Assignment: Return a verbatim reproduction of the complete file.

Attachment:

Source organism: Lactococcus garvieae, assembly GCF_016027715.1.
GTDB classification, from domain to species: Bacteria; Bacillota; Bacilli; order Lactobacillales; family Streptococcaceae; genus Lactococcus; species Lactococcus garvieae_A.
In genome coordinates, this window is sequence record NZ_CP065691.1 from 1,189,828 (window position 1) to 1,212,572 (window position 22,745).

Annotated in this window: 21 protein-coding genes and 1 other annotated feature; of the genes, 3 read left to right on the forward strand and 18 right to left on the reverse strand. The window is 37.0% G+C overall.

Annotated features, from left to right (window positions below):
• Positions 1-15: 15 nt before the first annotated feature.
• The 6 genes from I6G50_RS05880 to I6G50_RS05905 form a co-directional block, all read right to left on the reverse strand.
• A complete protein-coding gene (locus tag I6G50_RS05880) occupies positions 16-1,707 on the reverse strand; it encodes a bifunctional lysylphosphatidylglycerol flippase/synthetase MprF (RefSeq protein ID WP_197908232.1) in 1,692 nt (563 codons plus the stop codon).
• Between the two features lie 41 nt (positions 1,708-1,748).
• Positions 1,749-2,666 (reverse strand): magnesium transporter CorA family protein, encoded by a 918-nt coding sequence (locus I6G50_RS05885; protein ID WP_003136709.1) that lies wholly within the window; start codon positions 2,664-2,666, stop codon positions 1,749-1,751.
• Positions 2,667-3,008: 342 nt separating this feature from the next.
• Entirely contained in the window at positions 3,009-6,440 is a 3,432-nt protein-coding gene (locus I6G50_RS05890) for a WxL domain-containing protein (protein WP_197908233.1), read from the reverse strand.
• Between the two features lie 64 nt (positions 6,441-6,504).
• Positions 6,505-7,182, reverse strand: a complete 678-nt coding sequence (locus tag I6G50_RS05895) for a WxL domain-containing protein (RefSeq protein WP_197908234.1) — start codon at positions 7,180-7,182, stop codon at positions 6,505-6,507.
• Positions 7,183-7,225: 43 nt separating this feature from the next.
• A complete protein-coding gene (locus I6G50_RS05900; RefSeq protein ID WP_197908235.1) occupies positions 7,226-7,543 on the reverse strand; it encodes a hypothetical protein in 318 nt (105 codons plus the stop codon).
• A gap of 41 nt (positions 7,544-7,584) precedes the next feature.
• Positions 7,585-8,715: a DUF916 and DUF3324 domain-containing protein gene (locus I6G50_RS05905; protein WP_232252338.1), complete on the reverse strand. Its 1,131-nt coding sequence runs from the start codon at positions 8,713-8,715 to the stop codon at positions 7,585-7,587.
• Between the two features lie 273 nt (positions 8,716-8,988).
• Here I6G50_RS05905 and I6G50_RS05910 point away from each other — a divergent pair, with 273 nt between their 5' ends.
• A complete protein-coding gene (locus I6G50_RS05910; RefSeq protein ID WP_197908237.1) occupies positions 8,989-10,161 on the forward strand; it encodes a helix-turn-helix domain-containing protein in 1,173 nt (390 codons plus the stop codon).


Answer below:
Source organism: Lactococcus garvieae, assembly GCF_016027715.1.
GTDB classification, from domain to species: Bacteria; Bacillota; Bacilli; order Lactobacillales; family Streptococcaceae; genus Lactococcus; species Lactococcus garvieae_A.
In genome coordinates, this window is sequence record NZ_CP065691.1 from 1,189,828 (window position 1) to 1,212,572 (window position 22,745).

Annotated in this window: 21 protein-coding genes and 1 other annotated feature; of the genes, 3 read left to right on the forward strand and 18 right to left on the reverse strand. The window is 37.0% G+C overall.

Annotated features, from left to right (window positions below):
• Positions 1-15: 15 nt before the first annotated feature.
• The 6 genes from I6G50_RS05880 to I6G50_RS05905 form a co-directional block, all read right to left on the reverse strand.
• A complete protein-coding gene (locus tag I6G50_RS05880) occupies positions 16-1,707 on the reverse strand; it encodes a bifunctional lysylphosphatidylglycerol flippase/synthetase MprF (RefSeq protein ID WP_197908232.1) in 1,692 nt (563 codons plus the stop codon).
• Between the two features lie 41 nt (positions 1,708-1,748).
• Positions 1,749-2,666 (reverse strand): magnesium transporter CorA family protein, encoded by a 918-nt coding sequence (locus I6G50_RS05885; protein ID WP_003136709.1) that lies wholly within the window; start codon positions 2,664-2,666, stop codon positions 1,749-1,751.
• Positions 2,667-3,008: 342 nt separating this feature from the next.
• Entirely contained in the window at positions 3,009-6,440 is a 3,432-nt protein-coding gene (locus I6G50_RS05890) for a WxL domain-containing protein (protein WP_197908233.1), read from the reverse strand.
• Between the two features lie 64 nt (positions 6,441-6,504).
• Positions 6,505-7,182, reverse strand: a complete 678-nt coding sequence (locus tag I6G50_RS05895) for a WxL domain-containing protein (RefSeq protein WP_197908234.1) — start codon at positions 7,180-7,182, stop codon at positions 6,505-6,507.
• Positions 7,183-7,225: 43 nt separating this feature from the next.
• A complete protein-coding gene (locus I6G50_RS05900; RefSeq protein ID WP_197908235.1) occupies positions 7,226-7,543 on the reverse strand; it encodes a hypothetical protein in 318 nt (105 codons plus the stop codon).
• A gap of 41 nt (positions 7,544-7,584) precedes the next feature.
• Positions 7,585-8,715: a DUF916 and DUF3324 domain-containing protein gene (locus I6G50_RS05905; protein WP_232252338.1), complete on the reverse strand. Its 1,131-nt coding sequence runs from the start codon at positions 8,713-8,715 to the stop codon at positions 7,585-7,587.
• Between the two features lie 273 nt (positions 8,716-8,988).
• Here I6G50_RS05905 and I6G50_RS05910 point away from each other — a divergent pair, with 273 nt between their 5' ends.
• A complete protein-coding gene (locus I6G50_RS05910; RefSeq protein ID WP_197908237.1) occupies positions 8,989-10,161 on the forward strand; it encodes a helix-turn-helix domain-containing protein in 1,173 nt (390 codons plus the stop codon).